Are Jesus and the Archangel Michael the Same Being?
By Milton J. Orgeron
In Part One of this series I presented the case for Jesus and Michael the archangel as the same being. Now I will present the case against this premise, and give my opinion in Part Three. I encourage you to be good Bereans and search the Scriptures for yourselves to see if these things are so.
The Case Against Michael Being Jesus
These points will be examined:
- Meaning of the name Michael
- Michael did not dare on his own to denounce Satan
- Gabriel mentions Michael in the presence of the apparent pre-incarnate Jesus as though Michael himself is not present
- No named angel including Michael is called “the angel of the LORD” (Christophany) in the Old Testament
- An archangel can be ruler of all other angels while still being a created angel himself, as are human rulers themselves also human
- The angel of the LORD receives worship in OT appearances, but an angel twice refused worship in the Revelation
- The two gold cherubs that covered the mercy seat over the Ark of the Covenant may have represented Michael and Lucifer before he fell, being the “anointed cherub that covers” and replaced after that by Gabriel—no indication given that either cherub was the angel of the LORD
- In the Annunciation to Mary, the angel Gabriel mentions the Father and the Holy Spirit, but does not mention that Michael will become incarnate as Jesus, a strange omission compared to the passages in Daniel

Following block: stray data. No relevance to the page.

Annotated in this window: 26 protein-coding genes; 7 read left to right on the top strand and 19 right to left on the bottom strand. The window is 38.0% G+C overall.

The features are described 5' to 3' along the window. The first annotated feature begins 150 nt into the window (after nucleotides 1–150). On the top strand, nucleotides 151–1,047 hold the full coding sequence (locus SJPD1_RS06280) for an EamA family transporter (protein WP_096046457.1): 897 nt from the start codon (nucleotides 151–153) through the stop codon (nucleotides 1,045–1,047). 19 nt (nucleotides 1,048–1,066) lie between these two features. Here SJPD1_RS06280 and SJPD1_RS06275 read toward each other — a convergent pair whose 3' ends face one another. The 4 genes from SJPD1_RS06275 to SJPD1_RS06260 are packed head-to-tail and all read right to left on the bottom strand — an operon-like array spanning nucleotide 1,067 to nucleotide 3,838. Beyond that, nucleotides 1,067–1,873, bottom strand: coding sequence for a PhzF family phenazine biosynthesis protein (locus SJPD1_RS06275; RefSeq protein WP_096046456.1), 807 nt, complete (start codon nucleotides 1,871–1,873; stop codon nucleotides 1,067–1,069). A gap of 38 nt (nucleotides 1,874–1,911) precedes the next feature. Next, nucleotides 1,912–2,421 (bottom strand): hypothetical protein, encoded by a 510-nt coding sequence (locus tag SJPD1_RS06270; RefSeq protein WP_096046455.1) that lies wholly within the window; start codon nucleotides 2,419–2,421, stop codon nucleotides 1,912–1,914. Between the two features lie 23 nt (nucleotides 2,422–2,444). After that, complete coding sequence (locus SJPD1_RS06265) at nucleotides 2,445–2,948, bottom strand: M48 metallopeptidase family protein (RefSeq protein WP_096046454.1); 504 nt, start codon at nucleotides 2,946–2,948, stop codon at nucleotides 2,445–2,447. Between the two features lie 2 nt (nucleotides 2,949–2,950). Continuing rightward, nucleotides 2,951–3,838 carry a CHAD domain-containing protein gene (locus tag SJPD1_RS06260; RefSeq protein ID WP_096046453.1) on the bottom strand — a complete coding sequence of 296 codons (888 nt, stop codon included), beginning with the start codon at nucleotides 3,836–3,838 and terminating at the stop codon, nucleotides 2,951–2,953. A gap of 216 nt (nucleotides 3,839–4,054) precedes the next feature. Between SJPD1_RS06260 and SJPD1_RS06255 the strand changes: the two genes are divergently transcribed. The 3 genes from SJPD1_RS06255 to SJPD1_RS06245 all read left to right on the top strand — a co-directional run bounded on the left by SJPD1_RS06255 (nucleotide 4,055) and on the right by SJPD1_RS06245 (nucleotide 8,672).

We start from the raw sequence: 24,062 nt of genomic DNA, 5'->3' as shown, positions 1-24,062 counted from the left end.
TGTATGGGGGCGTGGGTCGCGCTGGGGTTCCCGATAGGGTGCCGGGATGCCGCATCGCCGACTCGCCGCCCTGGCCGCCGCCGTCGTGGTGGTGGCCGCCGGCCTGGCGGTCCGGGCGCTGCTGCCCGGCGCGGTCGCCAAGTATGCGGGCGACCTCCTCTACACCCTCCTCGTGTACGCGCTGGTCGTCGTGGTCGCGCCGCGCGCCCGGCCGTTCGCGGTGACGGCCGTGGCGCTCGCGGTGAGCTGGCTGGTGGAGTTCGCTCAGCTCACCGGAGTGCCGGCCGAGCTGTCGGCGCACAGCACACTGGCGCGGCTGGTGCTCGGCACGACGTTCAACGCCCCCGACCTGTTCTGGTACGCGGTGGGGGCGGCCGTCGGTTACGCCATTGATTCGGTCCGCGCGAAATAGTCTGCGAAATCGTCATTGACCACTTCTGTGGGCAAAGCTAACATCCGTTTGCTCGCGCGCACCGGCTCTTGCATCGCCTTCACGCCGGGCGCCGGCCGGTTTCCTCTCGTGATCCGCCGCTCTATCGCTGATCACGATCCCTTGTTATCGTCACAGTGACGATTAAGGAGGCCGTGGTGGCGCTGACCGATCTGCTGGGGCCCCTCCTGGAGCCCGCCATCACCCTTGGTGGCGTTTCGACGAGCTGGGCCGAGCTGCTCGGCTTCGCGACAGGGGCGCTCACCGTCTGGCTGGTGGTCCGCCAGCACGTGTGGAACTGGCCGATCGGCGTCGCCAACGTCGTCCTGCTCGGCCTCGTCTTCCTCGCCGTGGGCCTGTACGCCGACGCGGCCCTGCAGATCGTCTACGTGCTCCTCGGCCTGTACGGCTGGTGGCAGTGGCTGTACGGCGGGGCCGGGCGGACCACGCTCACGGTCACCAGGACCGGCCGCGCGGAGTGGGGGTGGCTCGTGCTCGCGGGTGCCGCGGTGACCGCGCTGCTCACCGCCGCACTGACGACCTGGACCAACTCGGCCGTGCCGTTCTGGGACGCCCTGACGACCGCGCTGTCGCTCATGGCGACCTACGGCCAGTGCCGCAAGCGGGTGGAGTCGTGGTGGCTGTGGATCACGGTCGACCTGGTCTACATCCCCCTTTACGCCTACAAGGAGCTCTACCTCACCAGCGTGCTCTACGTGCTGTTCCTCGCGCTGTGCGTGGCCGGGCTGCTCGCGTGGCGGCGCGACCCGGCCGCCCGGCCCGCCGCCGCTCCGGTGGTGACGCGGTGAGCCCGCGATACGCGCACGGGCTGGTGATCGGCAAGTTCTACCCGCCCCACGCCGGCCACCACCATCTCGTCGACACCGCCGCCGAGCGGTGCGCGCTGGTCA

As noted in Part One, the name Michael means “Who is like God?” Now we give the opposite answer to that rhetorical question: No one is like God. Not even the archangel Michael. In the short epistle of Jude, “Michael the archangel, when he disputed with the devil about the body of Moses, did not dare pronounce against him a railing judgment, but said, ‘The LORD rebuke you!’” (Jude 1:9) I infer from this and other passages that possibly both Satan and Michael were created as archangels, and hence equals in the angelic hierarchy. This would not give Michael standing to pronounce judgment on Satan, however wicked and rebellious Satan had become. Indeed, only God is Judge and can render judgment in the spiritual world, whether men or angels are being judged. And in an epistle of only one chapter, the only New Testament epistle that mentions Michael, Jude had a golden opportunity to identify Jesus and Michael as being one and the same. Jude makes no such claim in the five places Jesus is mentioned by name in his epistle. If that claim were true, Jude would seem fairly compelled by the Holy Spirit to state it and affirm it. He does not.
In Daniel Chapters 10 and 12, Michael and a person who can only be the pre-incarnate Jesus are mentioned and appear respectively in the same passage, without ever being identified as the same person. If Michael and Jesus are different names for the same person, it would be as though one were sitting in the same room as Jesus and talking about Him to someone else as though Jesus is not even there. If they are not the same being, then it is perfectly natural not to mention their identity as each other, but to speak of them as different beings, as indeed they are.